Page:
An astonishing true fact: for several weeks in 1976-77 when Monster Squad was on the air, it was my favorite TV show. To say that it has aged badly isn’t really accurate. It was honestly not good in the first place, but wow, they got some fun guest stars.
So, William P. D’Angelo, who was briefly the head of NBC’s children’s programming, had created the hit Run, Joe, Run in 1974. In ’76, he formed a production company with Harvey Bullock and Ray Allen, and they produced a film (The Nativity), a couple of TV specials, and a handful of series. These included the first season of Alice and a whole mess of live-action Saturday morning shows, like The Red Hand Gang, McDuff the Talking Dog, Big John Little John and this adorably dopey show. With a lot of help from Stanley Ralph Ross, with whom D’Angelo worked on Batman, they stole the hearts of all hundred and two people who actually watched this series.
I adored it. I had the coloring book, the magic slate, and the Milton-Bradley board game, which immortalized a couple of the Monster Squad’s baddies long after this show was canceled and forgotten. If it was ever repeated anywhere, it’s news to me. When a company called Fabulous put it out on DVD a few years ago, I thought it was an April Fool’s prank. They pressed enough copies to sell to all hundred and two people who knew what it was, and it’s been out of print ever since.
So it’s a superhero show, starring famous monsters. A young criminology student played by Fred Grandy, later to serve the good people of Iowa in Congress, builds a supercomputer in the basement of a wax museum where he works. The computer’s “oscillations” bring statues of Dracula, the Wolfman, and Frankenstein’s Monster to life, and, feeling guilty about all the naughty things their real incarnations did, they vow to fight crime.
Okay, so that origin is actually a lot sillier than Captain Scarlet’s.
The show was made for no money at all. I’ve said that about shows we’ve watched here before, but I mean it this time. They didn’t even have enough green makeup for Michael Lane’s eyelids. Lane plays Frank N. Stein, and Buck Kartalian – occasionally a gorilla in the Apes movies – is Bruce W. Wolf, and Henry Polic II, best known as the sheriff in When Things Were Rotten, is Count Dracula. A typical Monster Squad installment has two sets: the goodies’ base, and the baddies’ base. Using the budgetary know-how that D’Angelo and Ross got from season three of Batman, the baddies’ base is inevitably a black “limbo” set, with props and dressing in front of black curtains.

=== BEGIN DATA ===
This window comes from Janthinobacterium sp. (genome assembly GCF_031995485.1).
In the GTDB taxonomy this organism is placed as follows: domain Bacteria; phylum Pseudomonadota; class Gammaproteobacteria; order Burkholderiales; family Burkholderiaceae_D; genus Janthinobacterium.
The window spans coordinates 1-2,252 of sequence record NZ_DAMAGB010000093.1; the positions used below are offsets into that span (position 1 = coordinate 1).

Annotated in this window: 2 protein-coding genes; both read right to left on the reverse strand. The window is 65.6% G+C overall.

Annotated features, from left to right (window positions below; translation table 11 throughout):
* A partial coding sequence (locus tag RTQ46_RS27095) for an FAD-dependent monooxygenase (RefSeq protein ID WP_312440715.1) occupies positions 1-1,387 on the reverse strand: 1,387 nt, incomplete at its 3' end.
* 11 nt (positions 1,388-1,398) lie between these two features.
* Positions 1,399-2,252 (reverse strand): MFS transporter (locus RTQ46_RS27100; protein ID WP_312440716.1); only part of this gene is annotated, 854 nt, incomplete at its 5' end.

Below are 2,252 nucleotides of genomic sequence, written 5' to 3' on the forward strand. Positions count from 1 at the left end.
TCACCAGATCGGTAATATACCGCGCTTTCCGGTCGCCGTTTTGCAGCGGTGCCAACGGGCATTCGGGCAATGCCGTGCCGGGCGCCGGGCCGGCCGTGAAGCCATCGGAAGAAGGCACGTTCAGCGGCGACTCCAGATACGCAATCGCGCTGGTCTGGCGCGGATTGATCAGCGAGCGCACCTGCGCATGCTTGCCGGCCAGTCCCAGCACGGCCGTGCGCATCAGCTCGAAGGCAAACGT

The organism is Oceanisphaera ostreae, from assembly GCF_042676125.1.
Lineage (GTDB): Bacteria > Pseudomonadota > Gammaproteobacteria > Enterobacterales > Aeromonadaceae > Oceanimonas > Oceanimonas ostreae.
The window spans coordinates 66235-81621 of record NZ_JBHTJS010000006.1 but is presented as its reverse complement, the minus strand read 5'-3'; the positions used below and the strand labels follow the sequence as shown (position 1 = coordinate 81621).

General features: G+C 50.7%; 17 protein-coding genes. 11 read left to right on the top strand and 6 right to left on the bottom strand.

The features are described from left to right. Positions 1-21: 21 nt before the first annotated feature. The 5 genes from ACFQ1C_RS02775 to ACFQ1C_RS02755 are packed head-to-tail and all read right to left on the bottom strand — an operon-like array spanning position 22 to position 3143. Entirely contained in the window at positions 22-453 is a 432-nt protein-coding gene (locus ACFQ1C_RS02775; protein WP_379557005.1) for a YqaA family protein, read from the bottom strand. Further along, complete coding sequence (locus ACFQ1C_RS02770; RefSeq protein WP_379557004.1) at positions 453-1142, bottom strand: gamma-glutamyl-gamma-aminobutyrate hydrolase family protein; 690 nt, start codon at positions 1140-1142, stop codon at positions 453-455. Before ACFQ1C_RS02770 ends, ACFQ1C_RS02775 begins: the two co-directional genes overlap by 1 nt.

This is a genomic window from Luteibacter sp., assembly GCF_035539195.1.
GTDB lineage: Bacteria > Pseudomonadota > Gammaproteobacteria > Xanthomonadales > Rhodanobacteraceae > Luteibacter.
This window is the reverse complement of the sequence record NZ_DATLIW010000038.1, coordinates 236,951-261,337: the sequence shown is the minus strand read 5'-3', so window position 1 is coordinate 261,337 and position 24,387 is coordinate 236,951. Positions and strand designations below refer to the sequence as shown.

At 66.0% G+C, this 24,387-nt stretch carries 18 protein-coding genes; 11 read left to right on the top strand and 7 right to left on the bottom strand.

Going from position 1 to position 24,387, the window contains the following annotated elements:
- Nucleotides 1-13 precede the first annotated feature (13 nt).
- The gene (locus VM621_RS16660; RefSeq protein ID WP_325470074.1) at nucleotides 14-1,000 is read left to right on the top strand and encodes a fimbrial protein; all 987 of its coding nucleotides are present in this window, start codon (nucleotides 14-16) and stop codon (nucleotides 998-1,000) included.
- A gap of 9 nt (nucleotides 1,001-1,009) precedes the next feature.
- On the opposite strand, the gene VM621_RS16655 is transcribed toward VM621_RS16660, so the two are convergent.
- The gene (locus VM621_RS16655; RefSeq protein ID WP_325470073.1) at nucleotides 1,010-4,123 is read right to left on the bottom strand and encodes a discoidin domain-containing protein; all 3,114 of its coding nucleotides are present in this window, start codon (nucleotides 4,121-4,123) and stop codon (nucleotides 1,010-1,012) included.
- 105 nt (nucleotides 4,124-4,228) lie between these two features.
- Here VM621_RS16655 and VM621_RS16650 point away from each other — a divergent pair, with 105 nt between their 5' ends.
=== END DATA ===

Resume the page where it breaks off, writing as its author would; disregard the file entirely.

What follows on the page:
So all the money went to the guest stars, and there are some very, very surprising faces turning up here for, what, maybe two days work for a couple hundred bucks? The Monster Squad’s first arch-villain is the Queen Bee, played by the amazing Alice Ghostley, who was in darn near everything back then, from Bewitched to Grease. One of her “henchbees” is Hamilton Camp, who would later play one of the versions of HG Wells in the timey-wimey episodes of Lois & Clark.
The budget is totally ignored by the writing, which assumes the show will be able to pull off anything. Actually, as scripts, they’re not bad. I like how the writers throw out some gags just in case anybody’s paying attention and the actors underplay them. This time, there are acronyms for agencies that spell out the US TV networks. A later episode has a parody of the just-launched Famous Amos cookie brand, which nobody outside Los Angeles had heard of at the time.
From adult eyes, it’s cringe-inducing and dopey, but it’s perfect for children. Ours watched with curiosity and interest until the fight scene at the end – about which, more in a later installment – and then he started hopping up and down and punching the air. He absolutely loved it. I don’t imagine anybody over the age of about nine could embrace this very much, but this seems like one of the neatest things he’s ever seen.